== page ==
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Members of the Korea Foreigner Tourist Facility Association bring signs stating “no off-limits,” in front of Camp Humphreys during a protest Tuesday.

Members of the Korea Foreigner Tourist Facility Association bring signs stating “no off-limits,” in front of Camp Humphreys during a protest Tuesday. (T.D. Flack / S&S)

Members of the Korea Foreigner Tourist Facility Association bring signs stating “no off-limits,” in front of Camp Humphreys during a protest Tuesday.

Members of the Korea Foreigner Tourist Facility Association bring signs stating “no off-limits,” in front of Camp Humphreys during a protest Tuesday. (T.D. Flack / S&S)

Yi Hun-hui, president of the Korea Foreigner Tourist Facility Association, speaks outside Camp Humphreys on Tuesday.

Yi Hun-hui, president of the Korea Foreigner Tourist Facility Association, speaks outside Camp Humphreys on Tuesday. (T.D. Flack / S&S)

Members of the local bar and club community protest outside of Camp Humphreys on Tuesday.

Members of the local bar and club community protest outside of Camp Humphreys on Tuesday. (T.D. Flack / S&S)

ANJUNG-RI, South Korea — Merchants near Camp Humphreys said Tuesday they have closed their bars and clubs until further notice and will hold daily protest rallies to show their disapproval of Army Col. Michael J. Taliento Jr., the Area III commander.

The merchants contend Taliento has been overzealous in enforcing a rule that allows U.S. military commanders to put a local bar off-limits on credible evidence that it’s selling alcohol to underage U.S. servicemembers.

The rallies in front of the Camp Humphreys main gate and the shutdown of bars and clubs began Monday. About 200 demonstrators marched along part of the Camp Humphreys fence line Tuesday.

The merchants are owners of bars and clubs in Pyeongtaek’s Anjung-ri section, which includes an entertainment district that caters mainly to U.S. servicemembers.

On Tuesday the merchants released a four-page letter that accuses Taliento of behaving like the governor of an occupying force and calls for his removal.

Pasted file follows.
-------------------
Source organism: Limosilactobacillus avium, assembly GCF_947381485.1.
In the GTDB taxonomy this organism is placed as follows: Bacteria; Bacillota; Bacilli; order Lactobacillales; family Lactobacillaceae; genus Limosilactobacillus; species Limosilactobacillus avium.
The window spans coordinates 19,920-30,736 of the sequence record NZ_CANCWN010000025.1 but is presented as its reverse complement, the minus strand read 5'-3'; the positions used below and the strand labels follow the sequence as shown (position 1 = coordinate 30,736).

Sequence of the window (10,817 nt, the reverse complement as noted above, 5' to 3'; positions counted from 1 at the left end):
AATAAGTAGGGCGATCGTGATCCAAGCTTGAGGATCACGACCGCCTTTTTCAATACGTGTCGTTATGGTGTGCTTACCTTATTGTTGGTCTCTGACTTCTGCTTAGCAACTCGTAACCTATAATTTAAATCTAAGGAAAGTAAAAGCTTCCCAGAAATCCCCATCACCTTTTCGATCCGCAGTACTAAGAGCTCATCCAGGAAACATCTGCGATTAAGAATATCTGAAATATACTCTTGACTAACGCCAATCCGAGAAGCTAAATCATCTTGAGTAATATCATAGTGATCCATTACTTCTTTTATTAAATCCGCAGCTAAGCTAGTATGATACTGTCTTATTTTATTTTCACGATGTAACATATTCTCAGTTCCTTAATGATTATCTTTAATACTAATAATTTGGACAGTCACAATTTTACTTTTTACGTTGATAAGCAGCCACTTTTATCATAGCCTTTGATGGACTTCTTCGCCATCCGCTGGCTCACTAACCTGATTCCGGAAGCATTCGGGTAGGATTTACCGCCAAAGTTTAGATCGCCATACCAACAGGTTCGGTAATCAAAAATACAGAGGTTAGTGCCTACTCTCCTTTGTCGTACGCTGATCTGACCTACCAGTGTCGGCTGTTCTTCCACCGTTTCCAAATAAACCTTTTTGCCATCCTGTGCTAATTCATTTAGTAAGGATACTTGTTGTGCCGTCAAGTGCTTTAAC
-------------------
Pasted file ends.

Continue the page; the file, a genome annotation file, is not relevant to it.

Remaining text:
Taliento on Monday said he understood how his position as Area III commander could make him an object of the merchants’ anger. He also said that enforcing USFK policies is part of his duty, and that he lacks the authority to override them.

The merchants said they were mounting their protests after Taliento last week put two clubs — Duffy’s Club and the Bay Watch Club — where Army Criminal Investigative Command agents allegedly found alcohol being served to underage servicemembers off-limits.

In the two-year period since Taliento became Area III commander at Camp Humphreys, “a growing rift” has occurred, the letter said.

“The mentality of Commander Taliento … is quite different from other commanders whom we witnessed over the past times,” the letter said. “His behaviors are like a governor in the occupation army, rather than a brilliant and respectable military leader.”

The merchants contend that in 12 off-limits actions during Taliento’s tenure so far, a total of 30 establishments have been banned to servicemembers.

“The financial loss resulting from the repeated measures at last comes to a crunching point now,” the letter said.

The letter complained about the use of U.S. military undercover agents who have mounted sting operations to test whether a club is selling alcohol to underage servicemembers.

And it expressed resentment that the measures had been taken despite the strong public support the merchants have given to a plan to expand Camp Humphreys into the U.S. military’s main base in South Korea.

Merchants have organized several pro-U.S. military rallies in Anjung-ri and have voiced support for the expansion, which will see Camp Humphreys triple in size. Anti-U.S. activists have staged frequent rallies, some of them violent, in opposition to the expansion plan.

The merchants Tuesday issued a separate statement addressed to USFK servicemembers that reads, in part:

“It is very heart breaking that we have to close the bars and clubs. However we can not deal with Area III commander any more … He ruined our economy and we can’t stand it any more.”

One local businessman voiced disapproval of the merchant’s actions.

“This is stupid, I don’t like it,” said Soo Kim, who operates a Century 21 realty. “They only represent about 30 percent of the businesses.”

“Personally, I don’t like Taliento’s style,” said Kim. “But he’s just doing his job.”

T.D. Flack and Hwang Hae-rym contributed to this report.

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